data_uri = params[:canvasDataUri]
encoded_image = data_uri.split(",")[1]
decoded_image = Base64.decode64(encoded_image)
File.open("signature.png", "wb") { |f| f.write(decoded_image) }

or use Ruby's StringIO which acts like an in memory file interface

@docHolder.document = StringIO.new(decoded_image)
StringIO(<your_file_string_representation>)

ruby on rails - Paperclip exception : Paperclip::AdapterRegistry::NoHa...

ruby-on-rails paperclip
Rectangle 27 4

Note there is a situation when working with an HTML5 canvas that is worth noting. Getting the canvas data as a DataURI string and sending that to server can cause this error. Canvas .toDataURL() will give something like "data:image/png;base64,iVBORw0KGg..." which you can send to server with other information, so its different than a standard multi-part form upload. On the server side if you just set this to the paperclip attachment field you will get this error. You need to conver it to a file or IO object. You could write a temp file like this:

data_uri = params[:canvasDataUri]
encoded_image = data_uri.split(",")[1]
decoded_image = Base64.decode64(encoded_image)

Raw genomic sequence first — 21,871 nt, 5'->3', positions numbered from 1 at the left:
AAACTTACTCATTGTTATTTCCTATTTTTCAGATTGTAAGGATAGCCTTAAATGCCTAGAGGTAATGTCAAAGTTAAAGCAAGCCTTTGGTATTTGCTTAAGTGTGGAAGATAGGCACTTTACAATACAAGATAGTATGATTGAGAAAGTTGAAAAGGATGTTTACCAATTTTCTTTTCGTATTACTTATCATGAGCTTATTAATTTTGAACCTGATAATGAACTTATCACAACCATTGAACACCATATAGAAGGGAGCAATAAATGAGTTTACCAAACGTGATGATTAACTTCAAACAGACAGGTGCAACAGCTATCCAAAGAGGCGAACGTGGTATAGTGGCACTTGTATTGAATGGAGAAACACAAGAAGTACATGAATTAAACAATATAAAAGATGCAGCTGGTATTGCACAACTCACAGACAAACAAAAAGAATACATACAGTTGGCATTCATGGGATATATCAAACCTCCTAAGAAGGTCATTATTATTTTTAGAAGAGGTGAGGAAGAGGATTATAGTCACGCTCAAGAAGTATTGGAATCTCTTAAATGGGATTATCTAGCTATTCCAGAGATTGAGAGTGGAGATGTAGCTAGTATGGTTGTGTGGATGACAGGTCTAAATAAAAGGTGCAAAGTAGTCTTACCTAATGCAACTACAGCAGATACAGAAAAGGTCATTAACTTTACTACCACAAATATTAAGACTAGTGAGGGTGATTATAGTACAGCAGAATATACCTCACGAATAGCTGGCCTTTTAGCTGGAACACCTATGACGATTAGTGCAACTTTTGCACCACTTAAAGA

File.open("signature.png", "wb") { |f| f.write(decoded_image) }

or use Ruby's StringIO which acts like an in memory file interface

@docHolder.document = StringIO.new(decoded_image)
StringIO(<your_file_string_representation>)

ruby on rails - Paperclip exception : Paperclip::AdapterRegistry::NoHa...

ruby-on-rails paperclip
Rectangle 27 3

Note there is a situation when working with an HTML5 canvas that is worth noting. Getting the canvas data as a DataURI string and sending that to server can cause this error. Canvas .toDataURL() will give something like "data:image/png;base64,iVBORw0KGg..." which you can send to server with other information, so its different than a standard multi-part form upload. On the server side if you just set this to the paperclip attachment field you will get this error. You need to conver it to a file or IO object. You could write a temp file like this:

data_uri = params[:canvasDataUri]
encoded_image = data_uri.split(",")[1]
decoded_image = Base64.decode64(encoded_image)
File.open("signature.png", "wb") { |f| f.write(decoded_image) }

or use Ruby's StringIO which acts like an in memory file interface

@docHolder.document = StringIO.new(decoded_image)
StringIO(<your_file_string_representation>)

ruby on rails - Paperclip exception : Paperclip::AdapterRegistry::NoHa...

ruby-on-rails paperclip
Rectangle 27 0